The constant contention on social media. Judging friends and acquaintances for the life choices they are making. Being “right” no matter the cost. Refusing to forgive someone. Taking advantage of others. Putting our needs and desires over those of other people. I can keep going.
I have spent the last few hours pouring over social media posts with any kind of opinion, regardless of the subject. As a society, we are DETERMINED to make sure that our ways of living are seen as superior to others’ ways of living.
It is so easy to forget to treat people as people. It is so easy to forget that everyone’s worth is just as great as our own.
We live in a world that is plagued by the idea that we are battling against other people. Other people who may simply choose to live differently than you or I. It’s a sneaky plague that Satan created in order to keep the focus off him. It’s evil that we are supposed to be fighting against. Not each other.
Christ and the centurion
Almost immediately after Christ chose the Twelve Apostles, he was approached by a centurion or a Roman soldier. Well actually, he was approached by Jewish friends, on behalf of this centurion, to come and heal his servant who was dying.
Put yourself in this interaction for just a second. Let’s say it’s someone you know who has fallen away from the Church. They have chosen to live a different lifestyle, and have even devoted their life to “helping” others find happiness as he did by leaving the Church.
That’s pretty similar to what’s going on here. The centurion was nice to the Jews and allowed them to worship as they pleased, but just by being a centurion, he was opposing the Jewish people and Jewish way of life.
Did that stop him from approaching Christ? No. Did that stop Christ from responding to the centurion? No.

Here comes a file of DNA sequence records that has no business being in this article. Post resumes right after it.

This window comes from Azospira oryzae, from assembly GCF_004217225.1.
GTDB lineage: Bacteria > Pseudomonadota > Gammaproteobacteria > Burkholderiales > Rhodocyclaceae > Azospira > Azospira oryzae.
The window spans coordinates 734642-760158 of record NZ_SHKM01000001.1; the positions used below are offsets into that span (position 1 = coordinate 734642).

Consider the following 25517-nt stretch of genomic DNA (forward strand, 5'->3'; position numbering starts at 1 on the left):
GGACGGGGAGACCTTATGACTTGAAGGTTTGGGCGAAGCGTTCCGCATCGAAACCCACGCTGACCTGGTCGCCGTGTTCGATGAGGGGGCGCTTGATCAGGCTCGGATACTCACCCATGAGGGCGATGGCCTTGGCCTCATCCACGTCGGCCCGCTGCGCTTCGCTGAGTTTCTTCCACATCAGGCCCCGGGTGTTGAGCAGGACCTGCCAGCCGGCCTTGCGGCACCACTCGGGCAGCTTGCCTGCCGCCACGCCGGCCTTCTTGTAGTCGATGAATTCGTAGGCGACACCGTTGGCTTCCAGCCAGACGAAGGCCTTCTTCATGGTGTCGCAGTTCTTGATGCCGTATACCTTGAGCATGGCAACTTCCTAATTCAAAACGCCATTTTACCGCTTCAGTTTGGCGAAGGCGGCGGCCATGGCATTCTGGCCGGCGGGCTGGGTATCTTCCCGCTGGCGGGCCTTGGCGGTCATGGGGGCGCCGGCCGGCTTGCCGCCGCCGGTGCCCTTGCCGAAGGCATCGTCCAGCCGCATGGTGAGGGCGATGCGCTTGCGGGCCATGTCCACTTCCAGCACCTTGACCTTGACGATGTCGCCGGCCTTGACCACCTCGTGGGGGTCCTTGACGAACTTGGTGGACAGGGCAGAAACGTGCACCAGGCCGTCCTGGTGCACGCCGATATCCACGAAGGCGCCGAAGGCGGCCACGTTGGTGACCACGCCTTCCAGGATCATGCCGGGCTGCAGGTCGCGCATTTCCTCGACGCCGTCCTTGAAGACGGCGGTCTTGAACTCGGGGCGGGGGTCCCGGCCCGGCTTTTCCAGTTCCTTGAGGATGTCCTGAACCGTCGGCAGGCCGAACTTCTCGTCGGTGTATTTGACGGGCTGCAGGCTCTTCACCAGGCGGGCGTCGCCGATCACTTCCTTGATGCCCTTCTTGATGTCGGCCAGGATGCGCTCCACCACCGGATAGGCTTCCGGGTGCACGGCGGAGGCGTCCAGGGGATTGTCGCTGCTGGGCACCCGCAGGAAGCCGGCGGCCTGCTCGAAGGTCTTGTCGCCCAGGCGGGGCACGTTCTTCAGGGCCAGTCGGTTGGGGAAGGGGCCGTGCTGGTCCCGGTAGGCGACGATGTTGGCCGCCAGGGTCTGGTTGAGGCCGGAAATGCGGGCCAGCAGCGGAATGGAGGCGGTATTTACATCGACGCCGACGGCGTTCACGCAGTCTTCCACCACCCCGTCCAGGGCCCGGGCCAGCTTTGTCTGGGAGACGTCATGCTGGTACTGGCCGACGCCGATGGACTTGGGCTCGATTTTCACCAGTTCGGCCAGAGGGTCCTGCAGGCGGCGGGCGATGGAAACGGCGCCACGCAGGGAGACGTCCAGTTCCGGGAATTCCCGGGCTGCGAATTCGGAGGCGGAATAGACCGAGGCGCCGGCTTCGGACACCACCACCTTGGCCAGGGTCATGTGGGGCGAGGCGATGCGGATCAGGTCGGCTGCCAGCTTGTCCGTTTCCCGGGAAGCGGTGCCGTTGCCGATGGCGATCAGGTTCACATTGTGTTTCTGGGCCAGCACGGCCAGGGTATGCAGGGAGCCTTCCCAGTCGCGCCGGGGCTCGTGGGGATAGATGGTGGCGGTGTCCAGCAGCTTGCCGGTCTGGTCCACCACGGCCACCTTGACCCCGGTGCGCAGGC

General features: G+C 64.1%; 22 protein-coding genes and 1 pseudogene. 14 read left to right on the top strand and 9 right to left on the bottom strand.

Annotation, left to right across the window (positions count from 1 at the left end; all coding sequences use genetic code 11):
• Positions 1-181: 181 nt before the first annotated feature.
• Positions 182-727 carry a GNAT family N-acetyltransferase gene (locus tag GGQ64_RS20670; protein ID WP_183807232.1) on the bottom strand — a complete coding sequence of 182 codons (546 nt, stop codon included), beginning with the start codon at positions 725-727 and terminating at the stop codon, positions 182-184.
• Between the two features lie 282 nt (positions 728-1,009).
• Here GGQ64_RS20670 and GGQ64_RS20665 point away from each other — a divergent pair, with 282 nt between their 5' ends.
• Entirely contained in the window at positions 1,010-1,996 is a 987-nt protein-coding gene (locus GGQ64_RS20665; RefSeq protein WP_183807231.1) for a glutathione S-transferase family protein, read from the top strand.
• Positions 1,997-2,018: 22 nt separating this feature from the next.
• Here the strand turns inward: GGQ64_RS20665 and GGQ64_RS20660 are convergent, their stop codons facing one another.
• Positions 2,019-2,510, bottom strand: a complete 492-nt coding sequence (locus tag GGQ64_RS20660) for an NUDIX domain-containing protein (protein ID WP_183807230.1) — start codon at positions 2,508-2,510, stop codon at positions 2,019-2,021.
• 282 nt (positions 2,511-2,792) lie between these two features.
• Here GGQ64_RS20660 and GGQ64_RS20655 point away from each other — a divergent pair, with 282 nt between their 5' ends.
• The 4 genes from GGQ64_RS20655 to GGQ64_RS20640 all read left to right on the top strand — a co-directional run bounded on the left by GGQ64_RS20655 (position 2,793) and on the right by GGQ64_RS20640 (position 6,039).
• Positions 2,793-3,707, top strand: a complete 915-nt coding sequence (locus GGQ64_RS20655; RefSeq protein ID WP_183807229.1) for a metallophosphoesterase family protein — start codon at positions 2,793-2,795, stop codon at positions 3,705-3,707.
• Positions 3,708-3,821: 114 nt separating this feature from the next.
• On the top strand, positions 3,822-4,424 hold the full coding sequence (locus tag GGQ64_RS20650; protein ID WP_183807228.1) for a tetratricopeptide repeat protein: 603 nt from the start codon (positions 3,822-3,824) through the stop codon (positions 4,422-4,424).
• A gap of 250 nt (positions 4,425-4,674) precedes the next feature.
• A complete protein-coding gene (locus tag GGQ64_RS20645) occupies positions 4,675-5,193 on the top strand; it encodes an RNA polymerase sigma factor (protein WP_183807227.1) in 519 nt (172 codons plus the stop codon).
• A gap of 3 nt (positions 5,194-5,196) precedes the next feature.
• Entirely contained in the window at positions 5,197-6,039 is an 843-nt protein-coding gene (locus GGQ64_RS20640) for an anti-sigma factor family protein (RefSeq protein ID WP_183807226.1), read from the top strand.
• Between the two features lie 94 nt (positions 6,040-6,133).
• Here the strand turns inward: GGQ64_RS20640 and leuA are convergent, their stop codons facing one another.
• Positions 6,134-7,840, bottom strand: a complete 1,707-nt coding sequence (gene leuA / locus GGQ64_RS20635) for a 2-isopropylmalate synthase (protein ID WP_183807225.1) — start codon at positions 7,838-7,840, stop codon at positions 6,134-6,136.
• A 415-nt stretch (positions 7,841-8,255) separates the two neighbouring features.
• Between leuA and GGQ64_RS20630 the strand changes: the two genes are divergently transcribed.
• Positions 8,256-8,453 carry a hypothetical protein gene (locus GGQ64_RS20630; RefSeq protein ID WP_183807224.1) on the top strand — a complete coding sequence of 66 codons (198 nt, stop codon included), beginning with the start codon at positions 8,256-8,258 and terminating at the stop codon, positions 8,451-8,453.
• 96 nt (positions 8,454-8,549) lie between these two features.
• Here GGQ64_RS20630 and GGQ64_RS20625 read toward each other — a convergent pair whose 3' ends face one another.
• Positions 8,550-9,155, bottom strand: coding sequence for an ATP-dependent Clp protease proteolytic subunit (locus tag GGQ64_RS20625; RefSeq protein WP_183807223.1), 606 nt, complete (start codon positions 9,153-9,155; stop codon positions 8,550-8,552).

The centurion approached Christ with the humility to recognize that everyone needs help. He saw the good that Man could do, even if he may not have agreed with his way of life. He even calls himself unworthy to house Christ under his own roof.
When Christ responded, it wasn’t with conditions. He didn’t tell the centurion that he had to repent, to change his way of life, or to renounce himself as a Roman in order to receive His help. He praised him for the great faith that the centurion did have.
The plague had no part in their hearts. Their hearts were alive and well.
The antidote to the plague
This may seem obvious. Definitely anticlimactic. But true nonetheless . . .
The antidote to our plague that destroys love, is to have more love.
I know, your world is shaken. You have never read or felt something so deep in your life.
If it is so obvious though, why do we struggle so hard to live it?
I am not saying that all of us are absolutely evil and we have to need to repent in tremendous ways. All I’m saying is that at times, we are infected by a plague that is slowly turning the world into a battlefield, where commotion and contention serve as rulers to all.
We have a sacred responsibility to defend our faith and to share the Gospel. But this can’t be done without love. We can’t force others to see our way of life. We certainly shouldn’t argue with them about it.
What we can do is meet them where they are. We can serve and uplift without prescribing a way of life solution.
We can cease from judgment and do our very best to meet others’ needs before our own.
If we find that we have no love for even those who may actively fight against the Church, and we have already been infected with the plague that is stopping our hearts . . . then we can pray. We can pray with all energy of heart, as Mormon suggests in a letter to his son Moroni, for charity, the perfect love.
In short, we can exemplify the very man whose story we share, and whose disciples we are. When centurions approach us, we can follow His perfect example and love them, even if that love means that we don’t argue, contend, or prove our way of life better than theirs.
We all fight the same fight. We all struggle with the same struggles.
Don’t let Satan plague us into losing our love of man and neighbor, which after all is the second greatest of all the commandments.